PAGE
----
One area I have always found interesting is the standardization of measurements; that locked in a vault somewhere there was some piece of metal–probably some rare alloy in a vacuum or at some specific temperature–that was exactly twelve inches long or weighed precisely one pound, and these were the standard foot and pound by which all others were measured (and for once that phrase would not be a cliche). I also find the fact that the definitions for these measurements have changed over the years as science and technology evolve to higher levels of precision (What?! A yard isn’t a yard anymore?). I stumbled upon an article titled This Kilogram Has a Weight Problem and followed it up with this Wikipedia entry and came away with some interesting facts, in a dorky ‘umm… sounds great, gotta go’ kind of way:
Originally, the kilogram was defined as equal to the mass of one cubic decimeter, or liter, or water. In 1799, this was refined from water at 0° to 4°—the temperature where water reaches its most stable and maximum density.
In 1879, the International Prototype Kilogram was constructed, a cylinder of 90% platinum and 10% iridium. It was ratified as the kilogram in 1889…and remains so to this day. The IPK and six of its siblings reside under bell jars inside a vault that requires three keys and is maintained in an underground facility outside Paris, France by the International Bureau of Weights and Measures. The kilogram is the only unit that is still defined by an actual, physical artifact.
Copies of the IPK have been produced and distributed around the world to other nations as their version of the “standard”. The United States owns two of these, named K4 and K20, and they come from a batch of 40 delivered in 1884. The IPK replicas are compared to the original every 50 or so years…and many of the copies have actually gained mass, albeit a near-infinitesimal amount, over the years. Or the original IPK has lost mass, but since it is the standard, it doesn’t lose mass—it is always correct.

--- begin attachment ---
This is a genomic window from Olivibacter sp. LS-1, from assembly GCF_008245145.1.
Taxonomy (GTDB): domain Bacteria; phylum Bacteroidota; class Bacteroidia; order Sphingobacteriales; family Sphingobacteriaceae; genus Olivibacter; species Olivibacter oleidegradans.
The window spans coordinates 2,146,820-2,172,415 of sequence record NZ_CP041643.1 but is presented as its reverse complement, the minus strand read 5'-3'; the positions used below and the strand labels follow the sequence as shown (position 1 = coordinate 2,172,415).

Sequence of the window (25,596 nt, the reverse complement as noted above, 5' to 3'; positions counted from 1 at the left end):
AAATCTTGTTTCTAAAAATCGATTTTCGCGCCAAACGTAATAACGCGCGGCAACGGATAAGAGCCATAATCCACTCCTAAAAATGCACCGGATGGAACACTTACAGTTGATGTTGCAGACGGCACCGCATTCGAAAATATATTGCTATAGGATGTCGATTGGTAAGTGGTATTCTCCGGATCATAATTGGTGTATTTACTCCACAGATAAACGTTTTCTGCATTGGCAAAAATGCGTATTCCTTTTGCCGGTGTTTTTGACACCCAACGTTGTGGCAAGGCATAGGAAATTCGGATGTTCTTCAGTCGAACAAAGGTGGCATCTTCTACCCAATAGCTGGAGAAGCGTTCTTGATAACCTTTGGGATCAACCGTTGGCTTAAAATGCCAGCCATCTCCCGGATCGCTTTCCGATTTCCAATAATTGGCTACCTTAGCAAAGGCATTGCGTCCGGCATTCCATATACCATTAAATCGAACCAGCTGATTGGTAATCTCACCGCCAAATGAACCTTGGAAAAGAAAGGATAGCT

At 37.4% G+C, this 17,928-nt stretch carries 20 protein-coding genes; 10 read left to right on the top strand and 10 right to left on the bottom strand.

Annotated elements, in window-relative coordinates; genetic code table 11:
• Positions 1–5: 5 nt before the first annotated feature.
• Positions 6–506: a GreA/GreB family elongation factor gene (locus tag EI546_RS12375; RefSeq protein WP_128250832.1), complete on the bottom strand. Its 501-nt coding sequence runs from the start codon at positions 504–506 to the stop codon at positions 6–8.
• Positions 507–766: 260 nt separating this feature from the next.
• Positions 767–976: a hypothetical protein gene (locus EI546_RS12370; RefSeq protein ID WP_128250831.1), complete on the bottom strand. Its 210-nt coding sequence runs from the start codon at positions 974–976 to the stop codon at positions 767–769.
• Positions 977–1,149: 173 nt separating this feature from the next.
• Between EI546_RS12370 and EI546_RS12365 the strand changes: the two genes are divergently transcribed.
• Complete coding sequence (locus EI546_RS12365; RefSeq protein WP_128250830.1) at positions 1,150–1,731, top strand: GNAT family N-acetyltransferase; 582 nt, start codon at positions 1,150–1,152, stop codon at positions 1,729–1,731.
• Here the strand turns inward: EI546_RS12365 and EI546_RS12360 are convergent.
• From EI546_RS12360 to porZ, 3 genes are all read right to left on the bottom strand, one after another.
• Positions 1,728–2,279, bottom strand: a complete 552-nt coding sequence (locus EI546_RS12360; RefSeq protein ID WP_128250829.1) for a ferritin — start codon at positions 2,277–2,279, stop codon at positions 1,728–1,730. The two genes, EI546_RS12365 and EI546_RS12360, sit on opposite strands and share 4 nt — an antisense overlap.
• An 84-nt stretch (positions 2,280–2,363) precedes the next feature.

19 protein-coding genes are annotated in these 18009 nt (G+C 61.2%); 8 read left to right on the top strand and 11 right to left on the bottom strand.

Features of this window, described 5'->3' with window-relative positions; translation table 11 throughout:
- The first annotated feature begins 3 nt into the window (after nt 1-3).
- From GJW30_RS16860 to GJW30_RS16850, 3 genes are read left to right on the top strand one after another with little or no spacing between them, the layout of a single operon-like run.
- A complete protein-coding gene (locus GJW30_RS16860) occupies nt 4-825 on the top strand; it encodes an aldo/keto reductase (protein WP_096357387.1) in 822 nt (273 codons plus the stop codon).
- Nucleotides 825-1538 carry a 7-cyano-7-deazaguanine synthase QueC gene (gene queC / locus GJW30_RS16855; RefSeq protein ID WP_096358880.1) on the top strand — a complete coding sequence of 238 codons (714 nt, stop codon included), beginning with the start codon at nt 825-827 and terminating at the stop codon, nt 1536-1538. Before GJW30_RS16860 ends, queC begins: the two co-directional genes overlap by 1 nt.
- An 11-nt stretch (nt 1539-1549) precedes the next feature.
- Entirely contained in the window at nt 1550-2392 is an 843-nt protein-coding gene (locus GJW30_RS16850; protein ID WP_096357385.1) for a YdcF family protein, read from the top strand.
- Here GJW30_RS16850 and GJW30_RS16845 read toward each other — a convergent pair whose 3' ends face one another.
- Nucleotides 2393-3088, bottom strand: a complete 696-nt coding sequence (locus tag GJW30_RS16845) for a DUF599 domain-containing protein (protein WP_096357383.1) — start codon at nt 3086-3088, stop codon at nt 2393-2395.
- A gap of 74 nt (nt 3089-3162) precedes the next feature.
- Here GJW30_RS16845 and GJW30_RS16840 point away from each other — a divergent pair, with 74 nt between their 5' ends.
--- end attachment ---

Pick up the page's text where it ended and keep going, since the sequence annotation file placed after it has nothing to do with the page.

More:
Work has been ongoing for many years to redefine the kilogram in terms of fundamental concepts of nature, and not in relation to a physical piece of metal locked in a safe. This new definitions include using the number of carbon-12 atoms, a sphere of silicon, or a new-fangled machine called a watt balance.
According to Wikipedia, in 1791 the meter was defined as one ten-milionth of the length of a meridian from the Equator to the North Pole (that happened to pass through Paris). In 1889, the meter was defined much like the IPK—the distance between two marks on a bar made of platinum and iridium, measured at the melting point of ice.
This was refined in 1927 to:
the distance, at 0°C, between the axes of the two central lines marked on the prototype bar of platinum-iridium, this bar being subject to one standard atmosphere of pressure and supported on two cylinders of at least one centimetre diameter, symmetrically placed in the same horizontal plane at a distance of 571 millimetres from each other
Not 570 millimeters. 571. In 1960 the meter definition was changed and became:
equal to 1,650,763.73 wavelengths of the orange-red emission line in the electromagnetic spectrum of the krypton-86 atom in a vacuum.
The current definition of the meter was determined in 1983:
The metre is the length of the path travelled by light in vacuum during a time interval of 1⁄299 792 458 of a second.
Our current definition of the meter now begs the question; how long is one second? Again, Wikipedia says that the second first became measurable in 1670 with the development of a seconds pendulum for pendulum clocks [geeky sidenote: early proposed definitions of the meter related to the length of this pendulum].
In 1960, the definition of the second became:
the fraction 1/31,556,925.9747 of the tropical year for 1900 January 0 at 12 hours ephemeris time.
Don’t ask me what ephemeris time is. With the advent of atomic clocks, the definition changed again in 1967:
the duration of 9,192,631,770 periods of the radiation corresponding to the transition between the two hyperfine levels of the ground state of the cesium-133 atom.
This had to be “tweaked” in 1977 due to atomic clocks being affected by altitude and in 1997 it was further clarified to include the following:
This definition refers to a cesium atom at rest at a temperature of 0 K.
And that is how a second is defined today. The interesting thing to me in all of this is that as definitions for these measurements have evolved to become more precise, they have also become more esoteric. I like it that an actual, master kilogram exists somewhere.
What About the Foot and the Pound?
I almost forgot. Is there an extremely precise piece of metal that is exactly the mass of one pound or a foot or a yard long locked away somewhere or are they defined in terms of atoms or light? Ironically enough, since July 1959, US units are defined in terms of the metric system:
1 yard = 0.9144 meter
1 pound = 0.45359237 kilogram